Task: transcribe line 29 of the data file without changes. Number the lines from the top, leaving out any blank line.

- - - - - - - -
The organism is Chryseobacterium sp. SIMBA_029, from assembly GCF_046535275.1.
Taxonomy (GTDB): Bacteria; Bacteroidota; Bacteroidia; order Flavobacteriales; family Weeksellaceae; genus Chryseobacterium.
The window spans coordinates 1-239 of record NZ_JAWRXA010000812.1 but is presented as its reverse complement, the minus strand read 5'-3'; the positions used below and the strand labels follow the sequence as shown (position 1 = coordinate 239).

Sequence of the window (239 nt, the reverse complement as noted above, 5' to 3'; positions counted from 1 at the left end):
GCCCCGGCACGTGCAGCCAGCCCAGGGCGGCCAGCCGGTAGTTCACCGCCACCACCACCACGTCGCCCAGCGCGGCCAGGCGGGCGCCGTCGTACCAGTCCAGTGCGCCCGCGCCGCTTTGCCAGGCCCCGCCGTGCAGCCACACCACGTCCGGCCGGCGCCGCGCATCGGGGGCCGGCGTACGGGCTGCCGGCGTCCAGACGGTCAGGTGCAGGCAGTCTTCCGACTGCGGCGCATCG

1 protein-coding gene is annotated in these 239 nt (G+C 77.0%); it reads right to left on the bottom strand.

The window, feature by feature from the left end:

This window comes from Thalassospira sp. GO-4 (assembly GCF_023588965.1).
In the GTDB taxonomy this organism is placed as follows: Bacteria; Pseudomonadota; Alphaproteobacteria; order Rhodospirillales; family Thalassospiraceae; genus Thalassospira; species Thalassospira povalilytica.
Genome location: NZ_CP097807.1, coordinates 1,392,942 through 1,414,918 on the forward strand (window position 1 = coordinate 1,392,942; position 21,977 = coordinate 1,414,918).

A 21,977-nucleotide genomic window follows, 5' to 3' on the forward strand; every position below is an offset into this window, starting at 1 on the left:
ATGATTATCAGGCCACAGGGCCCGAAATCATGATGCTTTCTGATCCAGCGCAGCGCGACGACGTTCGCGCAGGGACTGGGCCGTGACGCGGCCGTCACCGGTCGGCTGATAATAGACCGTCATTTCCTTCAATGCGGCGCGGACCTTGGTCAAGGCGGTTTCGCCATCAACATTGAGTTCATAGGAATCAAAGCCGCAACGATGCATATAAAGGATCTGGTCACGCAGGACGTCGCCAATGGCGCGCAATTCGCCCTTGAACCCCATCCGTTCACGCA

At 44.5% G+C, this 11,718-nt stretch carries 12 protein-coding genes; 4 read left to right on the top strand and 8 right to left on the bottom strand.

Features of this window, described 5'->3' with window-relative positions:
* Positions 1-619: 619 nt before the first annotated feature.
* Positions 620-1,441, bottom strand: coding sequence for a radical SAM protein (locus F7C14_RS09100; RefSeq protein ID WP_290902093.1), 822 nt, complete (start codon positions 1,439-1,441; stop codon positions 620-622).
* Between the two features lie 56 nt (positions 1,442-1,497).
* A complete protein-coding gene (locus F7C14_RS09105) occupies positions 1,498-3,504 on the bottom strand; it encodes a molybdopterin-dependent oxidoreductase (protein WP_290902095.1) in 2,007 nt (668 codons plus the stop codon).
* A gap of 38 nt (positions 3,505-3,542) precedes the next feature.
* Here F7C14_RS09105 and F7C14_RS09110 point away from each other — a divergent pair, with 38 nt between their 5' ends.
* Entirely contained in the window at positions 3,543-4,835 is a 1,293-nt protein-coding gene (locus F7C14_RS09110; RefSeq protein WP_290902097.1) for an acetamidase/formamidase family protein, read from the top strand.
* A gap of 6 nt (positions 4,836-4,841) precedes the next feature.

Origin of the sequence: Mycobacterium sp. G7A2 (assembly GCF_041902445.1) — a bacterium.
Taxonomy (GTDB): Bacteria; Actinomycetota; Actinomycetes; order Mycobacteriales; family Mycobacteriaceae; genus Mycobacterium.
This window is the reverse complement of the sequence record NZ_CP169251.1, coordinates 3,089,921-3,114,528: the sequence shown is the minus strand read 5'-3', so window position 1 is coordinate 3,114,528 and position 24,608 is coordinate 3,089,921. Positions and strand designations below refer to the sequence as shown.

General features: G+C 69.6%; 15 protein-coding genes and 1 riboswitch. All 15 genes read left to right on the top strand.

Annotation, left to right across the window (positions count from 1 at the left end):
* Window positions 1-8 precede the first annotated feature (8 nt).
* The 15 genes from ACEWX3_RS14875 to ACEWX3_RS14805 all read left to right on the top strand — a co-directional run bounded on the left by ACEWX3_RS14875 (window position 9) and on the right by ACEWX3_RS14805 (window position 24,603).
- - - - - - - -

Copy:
* The 15 genes from ACEWX3_RS14875 to ACEWX3_RS14805 all read left to right on the top strand — a co-directional run bounded on the left by ACEWX3_RS14875 (window position 9) and on the right by ACEWX3_RS14805 (window position 24,603).